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Tuesday, March 22, 2011

Building M-22 & Gosport's Marine History

Blog #2. February 17, 2011.

The other day I was asked to speak at an all-hands function for one of our newest tenant commands (SURFMEPP) that is going to eventually house over 200 employees in Building M-22. I also volunteered to bring over some picture artifacts of the NNSY Marine compound area that would help enlighten their work force of the grand historic area that they are moving into.

The following is a rough timeline of our local Marine Corp events, touching on facilities challenges from the early beginnings up until the closing of the post in 1978. In these last 90 plus years Building M-22 played an important role first for the Marines and more recently as an administrative support facility for the shipyard. Now our story --

A new era of Federal ownership and operation began for the Gosport Navy Yard in 1801. It was during this period that lands were purchased and plans were made to improve the yard. A growing need for security of materials, tools and ships resulted in October 1801 by a Marine guard force being ordered to Gosport. Their original mission was "guard the property of the United States deposited in the Navy Yard".

As today, priorities of security details are subject to change and on August 6, 1804, the Marines were ordered to detach and were sent to Washington to support operations against the Tripolitan pirates. Returning in November of 1807 the Gosport Marine presence has remained continuously and served our nation as the country's second oldest post, only to Washington, until it closed on September 30, 1978.

Our Marines were first housed and operated out of barracks of wood, then brick, within several different areas of the shipyard. These wooden accommodations in the early 1800's were described as "miserable huts of wood, wanting much repair". It is reported that the Officer's toilets were in a detached building with the seats hanging out over the water and exposed to mosquitoes in the summer and icy winds in the winter.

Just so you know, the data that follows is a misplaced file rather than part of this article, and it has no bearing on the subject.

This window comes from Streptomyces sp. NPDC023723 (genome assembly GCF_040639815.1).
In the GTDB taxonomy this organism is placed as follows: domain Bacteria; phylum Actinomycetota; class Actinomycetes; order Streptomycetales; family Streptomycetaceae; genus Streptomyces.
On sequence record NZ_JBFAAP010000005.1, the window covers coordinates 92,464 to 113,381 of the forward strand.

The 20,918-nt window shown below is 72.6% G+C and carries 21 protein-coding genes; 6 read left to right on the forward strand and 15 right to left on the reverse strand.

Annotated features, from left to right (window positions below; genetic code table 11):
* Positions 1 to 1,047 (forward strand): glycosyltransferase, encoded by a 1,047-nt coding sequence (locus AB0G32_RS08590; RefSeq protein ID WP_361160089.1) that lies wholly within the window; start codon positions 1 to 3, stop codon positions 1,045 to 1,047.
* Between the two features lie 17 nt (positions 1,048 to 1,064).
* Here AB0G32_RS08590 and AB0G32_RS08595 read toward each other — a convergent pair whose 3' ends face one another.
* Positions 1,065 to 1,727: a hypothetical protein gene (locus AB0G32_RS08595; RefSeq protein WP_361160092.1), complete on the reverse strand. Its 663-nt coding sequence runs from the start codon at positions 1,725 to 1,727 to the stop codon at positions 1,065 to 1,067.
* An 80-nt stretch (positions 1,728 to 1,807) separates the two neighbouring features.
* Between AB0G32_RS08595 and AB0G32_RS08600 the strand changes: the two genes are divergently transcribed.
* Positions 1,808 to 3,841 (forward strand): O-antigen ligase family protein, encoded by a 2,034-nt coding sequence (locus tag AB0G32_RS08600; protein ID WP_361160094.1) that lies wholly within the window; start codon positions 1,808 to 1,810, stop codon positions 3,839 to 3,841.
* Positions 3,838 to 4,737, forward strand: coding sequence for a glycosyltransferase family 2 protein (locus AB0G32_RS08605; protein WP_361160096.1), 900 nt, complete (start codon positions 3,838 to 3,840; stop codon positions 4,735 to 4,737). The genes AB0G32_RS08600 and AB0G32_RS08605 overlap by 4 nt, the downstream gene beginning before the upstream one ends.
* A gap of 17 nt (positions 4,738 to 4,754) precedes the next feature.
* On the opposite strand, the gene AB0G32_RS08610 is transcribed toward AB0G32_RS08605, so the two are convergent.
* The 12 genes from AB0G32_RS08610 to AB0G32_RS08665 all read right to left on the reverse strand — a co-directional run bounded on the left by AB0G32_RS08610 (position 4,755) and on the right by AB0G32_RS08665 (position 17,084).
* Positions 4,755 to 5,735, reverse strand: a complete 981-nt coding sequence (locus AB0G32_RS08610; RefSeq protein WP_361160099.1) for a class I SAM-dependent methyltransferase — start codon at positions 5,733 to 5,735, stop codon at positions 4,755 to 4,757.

By the later part of the 1880's, plans were made to construct permanent barracks, being a large brick structure along Third Street, currently at the location of our current swimming pool and tennis courts. Despite this more modern brick facility, it was still lacking for adequate space and mission support qualities (sound familiar?).

Congress approved monies in 1902 to construct our current M-32 structure and other supporting Marine officer housing all of brick (only structure M-1 survives) focused around a large parade ground on the recently purchased Schmoele tract as the shipyard expanded west. Years later, in response to world events and the eventual outbreak of World War I, saw further increase of Marines at Norfolk.

Building M-22 was constructed in the 1917-1919 timeframe to house 250 Marines. The Marine Officers School for Service Afloat, the only one of its kind in existence, began in 1918 to teach young officers seamanship, ordnance, naval law, navy and shipboard organization, hydrography and history.

Building M-22 has served our country and supported Marines during World War I & II, Korea and Vietnam. In 1957 Marine Barracks, Norfolk, Virginia, consisted of 30 acres and 22 buildings. One of the more colorful and popular was found right next door, Building M-23, otherwise known as the little Tun Tavern. Most of our current employees know this location as the old McDonalds eatery, currently scheduled for demolition in 2011.

(Building M-22 from a privately obtained personal photo,
dated by the person in the view on the porch, July 2, 1926.
Courtesy of Marcus W. Robbins)

The Marine Corps color detail lowered the flag in front of building M-32 for the last time on 30, September 1978. Building M-22 Marine Corp's barracks and training support also came to a close that day. Building M-22 continues to serve Norfolk Naval Shipyard and its tenant activities in administrative roles, being very proud of its Marine Corps past because, "history matters".

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